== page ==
Kathy Hochul, Lee Zeldin win NY governor primaries

Left to right: Rep. Lee Zeldin speaks during a news conference at the U.S. Capitol in Washington, D.C., U.S., on Thursday, May 20, 2021. Gov. Kathy Hochul marches during the 2022 New York City Pride March on June 26, 2022 in New York City.
Left to right: Rep. Lee Zeldin speaks during a news conference at the U.S. Capitol in Washington, D.C., U.S., on Thursday, May 20, 2021. Gov. Kathy Hochul marches during the 2022 New York City Pride March on June 26, 2022 in New York City. Photo credit Samuel Corum/Bloomberg via Getty Images (Zeldin); Roy Rochlin/Getty Images (Hochul)

NEW YORK (1010 WINS) — Gov. Kathy Hochul won the Democratic primary for New York governor on Tuesday night, and Rep. Lee Zeldin won the Republican primary, according to The Associated Press.

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Zeldin, who was endorsed last week by former vice president Mike Pence has represented the eastern two-thirds of Suffolk County in Congress since 2015. He was an ally of former President Donald Trump and was among the Republicans in Congress who voted against certifying the 2020 election results.

He defeated primary challenges from former Westchester County Executive Rob Astorino, businessman Harry Wilson and Andrew Giuliani, the son of former New York City mayor Rudy Giuliani.

New York Gov. Kathy Hochul speaks during her primary election night party, Tuesday, June 28, 2022, in New York
New York Gov. Kathy Hochul speaks during her primary election night party, Tuesday, June 28, 2022, in New York. Photo credit AP Photo/Mary Altaffer

Hochul assumed office in August 2021 after ex-governor Andrew Cuomo resigned from office following allegations of sexual assault.

Seeking her first full term, Hochul was up against New York City Public Advocate Jumaane Williams and Long Island Congressman Thomas Suozzi.

In a nod to the barrier-breaking campaign, Hochul gave an election night speech Tuesday on a stage underneath a glass ceiling at an event space in Manhattan.

“I’m also here because I stand on the shoulders of generations of women, generations of women who constantly had to bang up against that glass ceiling. To the women of New York, this one’s for you,” Hochul said.

Hochul enters the general election campaign with a big advantage, running as the incumbent with a heavy fundraising advantage in a state that has more than twice as many registered Democrats than Republicans and has not had a GOP governor in 16 years.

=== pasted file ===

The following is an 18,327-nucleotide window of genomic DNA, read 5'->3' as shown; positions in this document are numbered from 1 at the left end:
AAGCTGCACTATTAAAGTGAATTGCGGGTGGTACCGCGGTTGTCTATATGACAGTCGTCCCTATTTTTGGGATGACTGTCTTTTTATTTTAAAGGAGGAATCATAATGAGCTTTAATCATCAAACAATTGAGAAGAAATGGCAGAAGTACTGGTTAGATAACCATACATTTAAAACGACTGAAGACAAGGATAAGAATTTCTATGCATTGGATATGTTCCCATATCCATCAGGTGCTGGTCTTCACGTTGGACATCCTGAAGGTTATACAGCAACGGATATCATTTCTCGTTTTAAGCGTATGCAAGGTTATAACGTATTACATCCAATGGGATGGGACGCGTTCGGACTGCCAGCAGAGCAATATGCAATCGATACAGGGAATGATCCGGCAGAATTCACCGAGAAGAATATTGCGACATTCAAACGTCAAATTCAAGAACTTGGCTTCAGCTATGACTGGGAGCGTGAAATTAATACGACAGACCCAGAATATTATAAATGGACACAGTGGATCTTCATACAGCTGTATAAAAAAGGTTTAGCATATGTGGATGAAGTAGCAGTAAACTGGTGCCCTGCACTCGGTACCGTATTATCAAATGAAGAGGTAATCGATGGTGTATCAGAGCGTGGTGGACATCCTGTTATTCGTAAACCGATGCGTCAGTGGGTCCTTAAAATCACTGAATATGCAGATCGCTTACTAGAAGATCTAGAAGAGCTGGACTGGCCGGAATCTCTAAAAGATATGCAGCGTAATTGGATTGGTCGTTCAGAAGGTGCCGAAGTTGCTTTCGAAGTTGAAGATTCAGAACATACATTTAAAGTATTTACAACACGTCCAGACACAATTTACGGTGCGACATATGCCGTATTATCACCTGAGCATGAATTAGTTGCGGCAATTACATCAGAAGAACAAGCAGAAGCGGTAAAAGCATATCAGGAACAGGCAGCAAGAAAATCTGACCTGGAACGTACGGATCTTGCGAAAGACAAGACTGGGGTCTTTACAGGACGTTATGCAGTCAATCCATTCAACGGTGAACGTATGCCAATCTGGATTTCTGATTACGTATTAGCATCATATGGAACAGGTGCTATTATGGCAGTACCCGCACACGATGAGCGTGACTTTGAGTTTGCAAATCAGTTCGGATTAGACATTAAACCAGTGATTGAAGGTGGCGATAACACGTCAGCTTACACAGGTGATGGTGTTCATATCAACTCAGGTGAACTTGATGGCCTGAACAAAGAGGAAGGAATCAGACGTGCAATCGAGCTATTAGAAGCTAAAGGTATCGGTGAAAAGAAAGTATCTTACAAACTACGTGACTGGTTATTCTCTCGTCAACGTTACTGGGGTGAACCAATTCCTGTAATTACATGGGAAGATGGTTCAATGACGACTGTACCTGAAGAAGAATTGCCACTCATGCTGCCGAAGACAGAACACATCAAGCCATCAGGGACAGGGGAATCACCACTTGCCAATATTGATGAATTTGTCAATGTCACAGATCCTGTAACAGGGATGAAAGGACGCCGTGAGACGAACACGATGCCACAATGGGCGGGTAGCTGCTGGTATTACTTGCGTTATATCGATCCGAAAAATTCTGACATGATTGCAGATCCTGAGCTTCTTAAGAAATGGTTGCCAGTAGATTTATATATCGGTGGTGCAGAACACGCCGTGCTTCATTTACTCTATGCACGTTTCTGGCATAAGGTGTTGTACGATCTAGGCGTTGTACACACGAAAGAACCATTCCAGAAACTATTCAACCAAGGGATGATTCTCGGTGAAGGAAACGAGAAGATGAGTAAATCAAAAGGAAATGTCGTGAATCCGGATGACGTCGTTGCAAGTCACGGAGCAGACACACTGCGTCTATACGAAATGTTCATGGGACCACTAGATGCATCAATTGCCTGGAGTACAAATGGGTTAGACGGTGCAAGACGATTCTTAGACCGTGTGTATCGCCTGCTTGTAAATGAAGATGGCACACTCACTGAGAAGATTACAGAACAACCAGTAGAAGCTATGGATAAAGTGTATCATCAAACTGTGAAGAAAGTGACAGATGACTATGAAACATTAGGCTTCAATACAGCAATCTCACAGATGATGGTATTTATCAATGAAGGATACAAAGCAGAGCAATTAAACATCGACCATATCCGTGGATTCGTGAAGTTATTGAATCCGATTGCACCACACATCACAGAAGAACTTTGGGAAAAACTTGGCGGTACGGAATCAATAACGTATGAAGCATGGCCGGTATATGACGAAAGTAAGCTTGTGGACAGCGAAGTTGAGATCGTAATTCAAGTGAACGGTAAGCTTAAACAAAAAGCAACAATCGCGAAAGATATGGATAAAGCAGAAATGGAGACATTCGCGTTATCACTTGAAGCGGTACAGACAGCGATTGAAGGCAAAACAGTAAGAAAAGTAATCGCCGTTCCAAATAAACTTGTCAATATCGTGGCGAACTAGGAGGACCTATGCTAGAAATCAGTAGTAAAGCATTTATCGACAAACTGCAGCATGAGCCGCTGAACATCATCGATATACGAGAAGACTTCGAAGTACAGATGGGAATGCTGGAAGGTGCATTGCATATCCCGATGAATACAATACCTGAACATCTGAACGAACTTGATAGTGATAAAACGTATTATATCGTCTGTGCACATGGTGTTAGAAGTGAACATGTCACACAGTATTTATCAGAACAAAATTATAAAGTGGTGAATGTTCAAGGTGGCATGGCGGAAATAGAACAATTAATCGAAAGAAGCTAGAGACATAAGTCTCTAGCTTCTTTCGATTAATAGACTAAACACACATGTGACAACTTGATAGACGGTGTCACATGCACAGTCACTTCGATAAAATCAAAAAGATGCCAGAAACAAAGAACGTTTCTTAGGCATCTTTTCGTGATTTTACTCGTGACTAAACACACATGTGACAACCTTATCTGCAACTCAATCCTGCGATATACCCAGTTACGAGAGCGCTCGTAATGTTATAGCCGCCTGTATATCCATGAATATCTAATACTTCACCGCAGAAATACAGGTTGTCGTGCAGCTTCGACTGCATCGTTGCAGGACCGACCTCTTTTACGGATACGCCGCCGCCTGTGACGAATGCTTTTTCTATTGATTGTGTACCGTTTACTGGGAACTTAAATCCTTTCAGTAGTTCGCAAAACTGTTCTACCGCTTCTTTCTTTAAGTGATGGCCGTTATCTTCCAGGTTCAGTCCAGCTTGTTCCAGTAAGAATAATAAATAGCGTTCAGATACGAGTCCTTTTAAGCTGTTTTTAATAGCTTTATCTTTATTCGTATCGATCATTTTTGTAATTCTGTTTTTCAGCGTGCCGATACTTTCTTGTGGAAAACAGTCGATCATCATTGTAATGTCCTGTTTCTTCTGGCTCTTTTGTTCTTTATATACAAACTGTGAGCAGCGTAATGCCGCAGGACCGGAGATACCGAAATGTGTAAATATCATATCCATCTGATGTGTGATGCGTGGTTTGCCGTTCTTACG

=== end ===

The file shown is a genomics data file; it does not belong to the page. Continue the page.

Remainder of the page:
“Are we ready to fire Kathy Hochul?” Zeldin said to cheers as he spoke at a victory party on Long Island.

Zeldin, an Army Reserve lieutenant colonel who has represented eastern Long Island in Congress since 2015, will try to become the first Republican elected governor in New York since Gov. George Pataki was reelected in 2002.

“This November, in the state of New York, one-party rule will end,” he said. “Kathy Hochul will get fired. We will restore balance and common sense to Albany again.”

Hochul’s prospects are expected to be even stronger this fall after the U.S. Supreme Court last week overturned the Roe v. Wade decision establishing abortion rights. She has made bolstering abortion rights a key plank of her campaign.

Republican candidate for governor and U.S. Rep. Lee Zeldin casts his vote for governor at the Mastic Beach firehouse on Tuesday, June. 28, 2022 in Mastic Beach, N.Y
Republican candidate for governor and U.S. Rep. Lee Zeldin casts his vote for governor at the Mastic Beach firehouse on Tuesday, June. 28, 2022 in Mastic Beach, N.Y. Photo credit James Carbone/Newsday via AP

Hochul repeated that in her Tuesday night speech, proclaiming that the state had “gone on offense to protect abortion rights” and “making the world know that New York State is a safe harbor for America’s women.”

Since taking office in August, Hochul has sought to step out from Cuomo’s shadow, promising a clean break from his administration. She has said she was not close to the former governor, who has denied wrongdoing, and was not around to witness any alleged misbehavior.

Zeldin has focused his campaign on rising crime and criticized Hochul for not toughening the state’s bail laws, for imposing COVID-19 mitigation mandates and for rising costs. And despite Hochul seeking to project a fresh start from Cuomo, Zeldin has referred repeatedly to the “Cuomo-Hochul Administration.”

“New Yorkers are hitting their breaking point. They’re deciding whether or not to stay here or head to other places,” he said.

He will have to persuade the state’s independent voters, which outnumber Republicans, along with Democrats in order to win the general election. Democrats are expected to focus on Zeldin’s vocal defense of Trump during both of his impeachments and objection to the election results. Hochul is also likely to focus on Zeldin’s statements praising the U.S. Supreme Court ruling overturning Roe v. Wade and his comment that, as governor, he would appoint an anti-abortion state health commissioner.

“We must answer one question,” she said Tuesday night. “Are we going to move New York forward, or let the far-right extremist drag our state backwards?”

Hochul focused her campaign on steps she took to bolster abortion rights and moves to toughen the state’s gun laws after a racist mass shooting in Buffalo.

The Associated Press contributed to this report.